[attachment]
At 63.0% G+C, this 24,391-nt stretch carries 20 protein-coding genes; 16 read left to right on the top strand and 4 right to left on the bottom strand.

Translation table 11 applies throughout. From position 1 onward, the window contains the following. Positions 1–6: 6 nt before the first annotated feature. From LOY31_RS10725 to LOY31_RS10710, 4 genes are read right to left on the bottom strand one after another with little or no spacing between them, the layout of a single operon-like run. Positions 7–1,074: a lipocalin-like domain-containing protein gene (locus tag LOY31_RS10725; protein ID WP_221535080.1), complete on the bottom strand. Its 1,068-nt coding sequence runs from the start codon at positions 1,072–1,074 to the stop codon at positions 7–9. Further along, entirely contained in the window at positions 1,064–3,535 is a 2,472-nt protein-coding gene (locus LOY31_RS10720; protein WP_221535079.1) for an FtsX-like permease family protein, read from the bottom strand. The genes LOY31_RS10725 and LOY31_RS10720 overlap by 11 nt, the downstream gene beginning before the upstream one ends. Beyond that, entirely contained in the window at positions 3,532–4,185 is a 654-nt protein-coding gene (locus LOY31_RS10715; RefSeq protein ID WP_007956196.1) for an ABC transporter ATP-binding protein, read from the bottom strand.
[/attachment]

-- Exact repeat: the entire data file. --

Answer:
At 63.0% G+C, this 24,391-nt stretch carries 20 protein-coding genes; 16 read left to right on the top strand and 4 right to left on the bottom strand.

Translation table 11 applies throughout. From position 1 onward, the window contains the following. Positions 1–6: 6 nt before the first annotated feature. From LOY31_RS10725 to LOY31_RS10710, 4 genes are read right to left on the bottom strand one after another with little or no spacing between them, the layout of a single operon-like run. Positions 7–1,074: a lipocalin-like domain-containing protein gene (locus tag LOY31_RS10725; protein ID WP_221535080.1), complete on the bottom strand. Its 1,068-nt coding sequence runs from the start codon at positions 1,072–1,074 to the stop codon at positions 7–9. Further along, entirely contained in the window at positions 1,064–3,535 is a 2,472-nt protein-coding gene (locus LOY31_RS10720; protein WP_221535079.1) for an FtsX-like permease family protein, read from the bottom strand. The genes LOY31_RS10725 and LOY31_RS10720 overlap by 11 nt, the downstream gene beginning before the upstream one ends. Beyond that, entirely contained in the window at positions 3,532–4,185 is a 654-nt protein-coding gene (locus LOY31_RS10715; RefSeq protein ID WP_007956196.1) for an ABC transporter ATP-binding protein, read from the bottom strand.